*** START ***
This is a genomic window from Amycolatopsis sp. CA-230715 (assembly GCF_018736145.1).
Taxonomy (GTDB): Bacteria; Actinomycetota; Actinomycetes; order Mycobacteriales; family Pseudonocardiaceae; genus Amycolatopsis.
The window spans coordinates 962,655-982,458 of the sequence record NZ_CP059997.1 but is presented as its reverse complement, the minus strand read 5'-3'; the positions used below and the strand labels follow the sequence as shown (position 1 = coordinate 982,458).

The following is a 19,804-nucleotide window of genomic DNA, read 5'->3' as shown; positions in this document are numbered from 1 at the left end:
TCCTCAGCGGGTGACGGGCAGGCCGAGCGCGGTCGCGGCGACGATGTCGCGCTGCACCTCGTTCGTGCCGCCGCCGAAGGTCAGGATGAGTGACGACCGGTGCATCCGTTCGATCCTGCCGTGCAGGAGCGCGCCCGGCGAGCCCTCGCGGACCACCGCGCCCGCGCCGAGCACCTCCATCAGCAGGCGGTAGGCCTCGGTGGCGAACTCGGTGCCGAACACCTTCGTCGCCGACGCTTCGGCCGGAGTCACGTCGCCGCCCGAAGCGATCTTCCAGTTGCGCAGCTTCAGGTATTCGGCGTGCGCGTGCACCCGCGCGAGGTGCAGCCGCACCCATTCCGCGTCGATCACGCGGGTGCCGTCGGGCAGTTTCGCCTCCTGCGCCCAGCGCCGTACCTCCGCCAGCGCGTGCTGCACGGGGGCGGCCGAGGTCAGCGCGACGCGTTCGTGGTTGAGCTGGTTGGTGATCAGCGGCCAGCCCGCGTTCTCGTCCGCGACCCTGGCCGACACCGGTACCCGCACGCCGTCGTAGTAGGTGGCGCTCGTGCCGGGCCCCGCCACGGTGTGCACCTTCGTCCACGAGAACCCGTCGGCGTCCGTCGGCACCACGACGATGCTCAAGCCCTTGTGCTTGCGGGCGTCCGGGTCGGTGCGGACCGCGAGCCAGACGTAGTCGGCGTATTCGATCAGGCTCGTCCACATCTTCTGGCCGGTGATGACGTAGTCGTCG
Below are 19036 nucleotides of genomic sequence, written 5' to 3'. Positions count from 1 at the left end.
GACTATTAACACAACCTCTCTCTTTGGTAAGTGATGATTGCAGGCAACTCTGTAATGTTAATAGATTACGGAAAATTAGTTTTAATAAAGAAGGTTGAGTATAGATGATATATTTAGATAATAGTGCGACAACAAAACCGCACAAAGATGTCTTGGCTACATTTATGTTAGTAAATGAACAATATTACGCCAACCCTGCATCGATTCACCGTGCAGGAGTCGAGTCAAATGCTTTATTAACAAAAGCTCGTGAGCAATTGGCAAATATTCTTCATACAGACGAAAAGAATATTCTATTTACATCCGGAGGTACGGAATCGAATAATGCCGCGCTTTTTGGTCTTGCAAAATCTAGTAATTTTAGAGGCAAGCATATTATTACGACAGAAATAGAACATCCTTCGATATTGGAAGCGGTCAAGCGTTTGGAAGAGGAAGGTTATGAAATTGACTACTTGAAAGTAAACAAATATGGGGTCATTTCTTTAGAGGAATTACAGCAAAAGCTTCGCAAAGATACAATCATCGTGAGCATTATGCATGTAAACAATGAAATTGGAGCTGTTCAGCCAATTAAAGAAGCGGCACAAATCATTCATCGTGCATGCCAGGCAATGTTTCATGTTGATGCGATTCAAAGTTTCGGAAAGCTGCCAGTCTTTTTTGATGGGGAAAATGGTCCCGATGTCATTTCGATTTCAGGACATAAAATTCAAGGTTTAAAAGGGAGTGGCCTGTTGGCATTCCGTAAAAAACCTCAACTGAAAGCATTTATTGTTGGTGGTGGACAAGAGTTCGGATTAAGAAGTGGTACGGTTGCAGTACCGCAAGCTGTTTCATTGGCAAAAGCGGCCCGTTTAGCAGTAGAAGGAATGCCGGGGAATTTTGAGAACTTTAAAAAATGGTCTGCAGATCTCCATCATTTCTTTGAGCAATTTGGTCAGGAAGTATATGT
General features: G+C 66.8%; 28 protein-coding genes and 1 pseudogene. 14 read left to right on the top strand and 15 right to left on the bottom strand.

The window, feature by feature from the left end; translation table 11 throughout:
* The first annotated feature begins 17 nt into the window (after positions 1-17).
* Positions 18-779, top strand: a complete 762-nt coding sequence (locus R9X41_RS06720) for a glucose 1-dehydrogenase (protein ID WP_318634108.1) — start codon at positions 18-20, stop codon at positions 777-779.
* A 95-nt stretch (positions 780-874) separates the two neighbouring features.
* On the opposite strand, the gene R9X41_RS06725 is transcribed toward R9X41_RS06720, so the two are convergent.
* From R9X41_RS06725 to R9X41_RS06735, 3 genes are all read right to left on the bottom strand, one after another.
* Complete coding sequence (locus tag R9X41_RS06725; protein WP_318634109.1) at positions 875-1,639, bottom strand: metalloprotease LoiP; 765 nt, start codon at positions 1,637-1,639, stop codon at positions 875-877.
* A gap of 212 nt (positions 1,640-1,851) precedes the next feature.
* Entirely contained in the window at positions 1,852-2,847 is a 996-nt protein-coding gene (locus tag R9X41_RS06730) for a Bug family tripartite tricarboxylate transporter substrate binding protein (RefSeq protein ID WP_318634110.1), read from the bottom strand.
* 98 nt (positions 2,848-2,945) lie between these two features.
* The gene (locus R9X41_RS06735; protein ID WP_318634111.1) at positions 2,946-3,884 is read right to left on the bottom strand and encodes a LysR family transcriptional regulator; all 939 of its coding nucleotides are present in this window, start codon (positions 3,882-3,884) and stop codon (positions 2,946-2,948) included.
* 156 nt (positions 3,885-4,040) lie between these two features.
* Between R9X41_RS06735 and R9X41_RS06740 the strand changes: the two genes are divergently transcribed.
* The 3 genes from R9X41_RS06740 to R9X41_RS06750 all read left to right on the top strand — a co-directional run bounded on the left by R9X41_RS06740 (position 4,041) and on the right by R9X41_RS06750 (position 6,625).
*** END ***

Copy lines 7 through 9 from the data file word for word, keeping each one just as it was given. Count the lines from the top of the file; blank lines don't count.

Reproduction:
GACTATTAACACAACCTCTCTCTTTGGTAAGTGATGATTGCAGGCAACTCTGTAATGTTAATAGATTACGGAAAATTAGTTTTAATAAAGAAGGTTGAGTATAGATGATATATTTAGATAATAGTGCGACAACAAAACCGCACAAAGATGTCTTGGCTACATTTATGTTAGTAAATGAACAATATTACGCCAACCCTGCATCGATTCACCGTGCAGGAGTCGAGTCAAATGCTTTATTAACAAAAGCTCGTGAGCAATTGGCAAATATTCTTCATACAGACGAAAAGAATATTCTATTTACATCCGGAGGTACGGAATCGAATAATGCCGCGCTTTTTGGTCTTGCAAAATCTAGTAATTTTAGAGGCAAGCATATTATTACGACAGAAATAGAACATCCTTCGATATTGGAAGCGGTCAAGCGTTTGGAAGAGGAAGGTTATGAAATTGACTACTTGAAAGTAAACAAATATGGGGTCATTTCTTTAGAGGAATTACAGCAAAAGCTTCGCAAAGATACAATCATCGTGAGCATTATGCATGTAAACAATGAAATTGGAGCTGTTCAGCCAATTAAAGAAGCGGCACAAATCATTCATCGTGCATGCCAGGCAATGTTTCATGTTGATGCGATTCAAAGTTTCGGAAAGCTGCCAGTCTTTTTTGATGGGGAAAATGGTCCCGATGTCATTTCGATTTCAGGACATAAAATTCAAGGTTTAAAAGGGAGTGGCCTGTTGGCATTCCGTAAAAAACCTCAACTGAAAGCATTTATTGTTGGTGGTGGACAAGAGTTCGGATTAAGAAGTGGTACGGTTGCAGTACCGCAAGCTGTTTCATTGGCAAAAGCGGCCCGTTTAGCAGTAGAAGGAATGCCGGGGAATTTTGAGAACTTTAAAAAATGGTCTGCAGATCTCCATCATTTCTTTGAGCAATTTGGTCAGGAAGTATATGT
General features: G+C 66.8%; 28 protein-coding genes and 1 pseudogene. 14 read left to right on the top strand and 15 right to left on the bottom strand.

The window, feature by feature from the left end; translation table 11 throughout: